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Blood Infection

How can he fight against a blood infection?

Question

Last summer my partner, who has had a knee replacement, had an accident and went to hospital, where they found he had an infection in his knee. He had surgery but became seriously ill and was diagnosed with septicemia. He needs more surgery on his knee, but the infection is still showing in his blood. How can we help improve things?

Answer

Blood is the principal supplier of nutrients, such as protein glucose, minerals and oxygen, to the body. Bacteria and viruses find blood an ideal medium to thrive in, and some parasites do the same; for example malaria, which, after incubating in the liver, makes its way into the bloodstream, causing fevers and chills as red blood cells rupture to release new batches of malarial parasites.

When infection enters the bloodstream directly, due to an injury or via an injection with an infected needle, the white blood cells-the front line of the disease, fighting immune system - try their best to swallow up the bacteria. However, because the bacteria multiply so fast they are able to thrive unhindered. The danger is that septicemia will ensue where, if left untreated, the infection is carried to different parts of the body and can attack multiple organs. The body may go into a potentially fatal sate called septic shock where the bacteria produce toxins that damage blood vessels, causing a drop in blood pressure and widespread tissue damage. Clotting may also be affected.

Sometimes the blood supply becomes susceptible to infection when the body is run down, due, for instance, to chronic ailments, prolonged use of immunosuppressant drugs, cancers of the blood, or widespread burns (where the burnt skin produces toxic proteins and is also wide open to penetration by bacteria). Any bacteria living in the teeth, tonsils, gut, urinary tract, appendix, skin (eg, boils) and sinuses can then enter the blood and thrive, causing septicemia.
The most common symptoms of initial infection of blood are fever, chills, nausea, vomiting, diarrohea and fatigue. It's vital to get anyone with these symptoms to hospital immediately. Blood cultures will then be taken to identify the bacteria and which antibiotics should be given. Since your husband has a chronic blood infection, I assume that antibiotics have not contained the bacteria. This is a serious situation and your partner needs to be monitored by his medical team. You can help by improving his immune system to fight off the infection more effectively.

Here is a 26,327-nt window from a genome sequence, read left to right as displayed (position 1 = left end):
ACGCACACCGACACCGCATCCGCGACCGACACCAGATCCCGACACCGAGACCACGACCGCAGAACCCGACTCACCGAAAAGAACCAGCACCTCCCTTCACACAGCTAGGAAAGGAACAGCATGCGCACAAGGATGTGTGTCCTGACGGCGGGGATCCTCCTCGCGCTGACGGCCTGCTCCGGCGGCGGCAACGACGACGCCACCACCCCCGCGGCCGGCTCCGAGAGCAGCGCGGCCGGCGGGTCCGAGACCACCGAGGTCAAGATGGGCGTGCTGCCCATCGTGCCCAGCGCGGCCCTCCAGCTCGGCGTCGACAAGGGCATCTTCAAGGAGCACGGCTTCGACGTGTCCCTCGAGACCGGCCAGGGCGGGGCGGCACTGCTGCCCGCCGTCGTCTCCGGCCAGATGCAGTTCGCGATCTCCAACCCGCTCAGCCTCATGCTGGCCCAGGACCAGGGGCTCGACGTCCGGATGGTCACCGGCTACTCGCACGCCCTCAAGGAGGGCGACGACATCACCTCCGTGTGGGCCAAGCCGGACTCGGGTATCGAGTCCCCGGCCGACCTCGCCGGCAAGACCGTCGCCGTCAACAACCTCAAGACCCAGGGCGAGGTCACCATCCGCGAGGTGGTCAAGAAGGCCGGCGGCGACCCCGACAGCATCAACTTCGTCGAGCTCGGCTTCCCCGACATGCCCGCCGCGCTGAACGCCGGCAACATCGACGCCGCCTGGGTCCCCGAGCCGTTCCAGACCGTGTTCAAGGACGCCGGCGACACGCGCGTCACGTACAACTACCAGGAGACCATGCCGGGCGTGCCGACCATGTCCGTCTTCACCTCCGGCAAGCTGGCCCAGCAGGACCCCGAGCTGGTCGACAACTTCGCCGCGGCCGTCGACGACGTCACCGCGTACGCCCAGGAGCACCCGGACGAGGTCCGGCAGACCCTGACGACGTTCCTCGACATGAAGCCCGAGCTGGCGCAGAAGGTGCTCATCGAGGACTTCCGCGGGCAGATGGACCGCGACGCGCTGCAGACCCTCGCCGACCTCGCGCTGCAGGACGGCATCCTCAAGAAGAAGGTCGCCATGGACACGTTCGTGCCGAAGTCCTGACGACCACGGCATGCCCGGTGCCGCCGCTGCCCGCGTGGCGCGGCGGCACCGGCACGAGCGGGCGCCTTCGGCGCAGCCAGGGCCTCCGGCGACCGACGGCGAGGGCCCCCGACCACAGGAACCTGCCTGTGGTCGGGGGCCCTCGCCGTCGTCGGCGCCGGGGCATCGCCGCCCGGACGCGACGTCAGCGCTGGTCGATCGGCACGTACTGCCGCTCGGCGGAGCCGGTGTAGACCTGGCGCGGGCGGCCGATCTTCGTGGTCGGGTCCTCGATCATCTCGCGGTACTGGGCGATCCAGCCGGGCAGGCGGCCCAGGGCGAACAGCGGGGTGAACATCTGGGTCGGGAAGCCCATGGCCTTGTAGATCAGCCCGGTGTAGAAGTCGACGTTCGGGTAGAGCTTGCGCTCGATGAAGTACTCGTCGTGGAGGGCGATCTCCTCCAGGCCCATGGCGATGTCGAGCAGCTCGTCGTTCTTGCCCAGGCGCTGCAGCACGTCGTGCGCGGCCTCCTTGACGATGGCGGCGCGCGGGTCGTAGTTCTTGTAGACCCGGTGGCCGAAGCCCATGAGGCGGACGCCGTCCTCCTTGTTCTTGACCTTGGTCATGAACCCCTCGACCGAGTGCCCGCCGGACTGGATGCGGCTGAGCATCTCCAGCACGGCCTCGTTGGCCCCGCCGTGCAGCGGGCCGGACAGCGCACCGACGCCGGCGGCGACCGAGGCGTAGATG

Here are my suggestions

  • Avoid coffee, alcohol, yeast products, excess sugar, canned or processed products, because they weaken the immune system. Eat fresh, simple food.
  • To boost energy eat 200g avocado and ten whole almonds (soak for 74 hours in water at room temperature, remove skin and eat with 20g Manuka honey) daily to support liver function, eat 250g papaya daily.
  • Drink a glass daily of freshly juiced organic carrots and fresh peeled root ginger, which have valuable fresh enzymes.
  • Drink ready-juiced mangosteen fruit – two tablespoons full twice a day for a month -to combat chronic infection (Xango,from the IMC shop).
  • Drink this at bedtime for energy: six to seven saffron strands infused in l00ml organic full-fat milk with 50g manuka honey.
  • Supplements

  • Dr Ali's Multivitamins and Minerals capsules: one daily for three months.
  • Kolonji oil : one teaspoonful with half a teaspoonful of manuka honey, daily for two months.
  • Oxygen therapy

  • This boosts the immune system. Your partner should sit in an oxygen tent for an hour every week if you can locate this resource. Or ask his physician if he can arrange low - dosage oxygen for 2O to 30 minutes twice or three times a week for a month. He should also walk in the fresh air for an hour a day. Practicing cleansing breath is also beneficial: sitting or standing, with your arms relaxed by your sides, straighten your upper back and pull your shoulders back; close your mouth and look straight ahead. Breathe in fully through your nose. Breathe out quickly, pulling your stomach in. Pause between breaths for a second or so, and then breathe in again at leisure. Repeat up to 25 times. Follow with retention breath: inhale for three seconds, hold your breath for three, then exhale slowly for six seconds. For more information, see my book Therapeutic Yoga, co-written with Jiwan Brar.
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